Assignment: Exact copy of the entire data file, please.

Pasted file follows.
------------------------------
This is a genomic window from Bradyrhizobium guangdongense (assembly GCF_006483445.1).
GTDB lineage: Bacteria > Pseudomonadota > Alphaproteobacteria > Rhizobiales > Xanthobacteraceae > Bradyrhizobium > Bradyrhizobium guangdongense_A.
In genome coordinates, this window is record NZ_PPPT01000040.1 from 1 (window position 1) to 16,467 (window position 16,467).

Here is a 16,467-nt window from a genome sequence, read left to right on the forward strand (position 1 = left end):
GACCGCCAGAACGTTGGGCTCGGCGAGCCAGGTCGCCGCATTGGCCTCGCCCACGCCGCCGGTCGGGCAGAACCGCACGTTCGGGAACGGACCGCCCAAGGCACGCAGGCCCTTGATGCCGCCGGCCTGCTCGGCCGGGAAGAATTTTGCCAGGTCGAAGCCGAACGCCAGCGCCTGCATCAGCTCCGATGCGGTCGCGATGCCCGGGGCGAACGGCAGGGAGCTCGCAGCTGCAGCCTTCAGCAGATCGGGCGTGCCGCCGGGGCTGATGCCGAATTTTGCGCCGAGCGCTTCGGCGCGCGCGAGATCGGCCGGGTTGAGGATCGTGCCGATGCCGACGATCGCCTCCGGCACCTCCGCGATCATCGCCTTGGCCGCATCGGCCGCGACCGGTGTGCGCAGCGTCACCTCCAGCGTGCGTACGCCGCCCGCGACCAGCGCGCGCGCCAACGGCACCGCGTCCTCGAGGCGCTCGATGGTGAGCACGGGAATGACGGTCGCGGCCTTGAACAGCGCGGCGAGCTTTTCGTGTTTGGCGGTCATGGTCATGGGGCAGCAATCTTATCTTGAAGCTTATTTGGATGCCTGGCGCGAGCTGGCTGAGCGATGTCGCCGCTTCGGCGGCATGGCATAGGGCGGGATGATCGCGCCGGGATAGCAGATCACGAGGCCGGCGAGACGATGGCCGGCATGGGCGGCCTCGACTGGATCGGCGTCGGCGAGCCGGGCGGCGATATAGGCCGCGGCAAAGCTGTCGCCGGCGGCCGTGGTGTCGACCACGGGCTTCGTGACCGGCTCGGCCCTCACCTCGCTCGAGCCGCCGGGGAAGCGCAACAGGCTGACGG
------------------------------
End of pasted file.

This is a genomic window from Bradyrhizobium guangdongense (assembly GCF_006483445.1).
GTDB lineage: Bacteria > Pseudomonadota > Alphaproteobacteria > Rhizobiales > Xanthobacteraceae > Bradyrhizobium > Bradyrhizobium guangdongense_A.
In genome coordinates, this window is record NZ_PPPT01000040.1 from 1 (window position 1) to 16,467 (window position 16,467).

Here is a 16,467-nt window from a genome sequence, read left to right on the forward strand (position 1 = left end):
GACCGCCAGAACGTTGGGCTCGGCGAGCCAGGTCGCCGCATTGGCCTCGCCCACGCCGCCGGTCGGGCAGAACCGCACGTTCGGGAACGGACCGCCCAAGGCACGCAGGCCCTTGATGCCGCCGGCCTGCTCGGCCGGGAAGAATTTTGCCAGGTCGAAGCCGAACGCCAGCGCCTGCATCAGCTCCGATGCGGTCGCGATGCCCGGGGCGAACGGCAGGGAGCTCGCAGCTGCAGCCTTCAGCAGATCGGGCGTGCCGCCGGGGCTGATGCCGAATTTTGCGCCGAGCGCTTCGGCGCGCGCGAGATCGGCCGGGTTGAGGATCGTGCCGATGCCGACGATCGCCTCCGGCACCTCCGCGATCATCGCCTTGGCCGCATCGGCCGCGACCGGTGTGCGCAGCGTCACCTCCAGCGTGCGTACGCCGCCCGCGACCAGCGCGCGCGCCAACGGCACCGCGTCCTCGAGGCGCTCGATGGTGAGCACGGGAATGACGGTCGCGGCCTTGAACAGCGCGGCGAGCTTTTCGTGTTTGGCGGTCATGGTCATGGGGCAGCAATCTTATCTTGAAGCTTATTTGGATGCCTGGCGCGAGCTGGCTGAGCGATGTCGCCGCTTCGGCGGCATGGCATAGGGCGGGATGATCGCGCCGGGATAGCAGATCACGAGGCCGGCGAGACGATGGCCGGCATGGGCGGCCTCGACTGGATCGGCGTCGGCGAGCCGGGCGGCGATATAGGCCGCGGCAAAGCTGTCGCCGGCGGCCGTGGTGTCGACCACGGGCTTCGTGACCGGCTCGGCCCTCACCTCGCTCGAGCCGCCGGGGAAGCGCAACAGGCTGACGG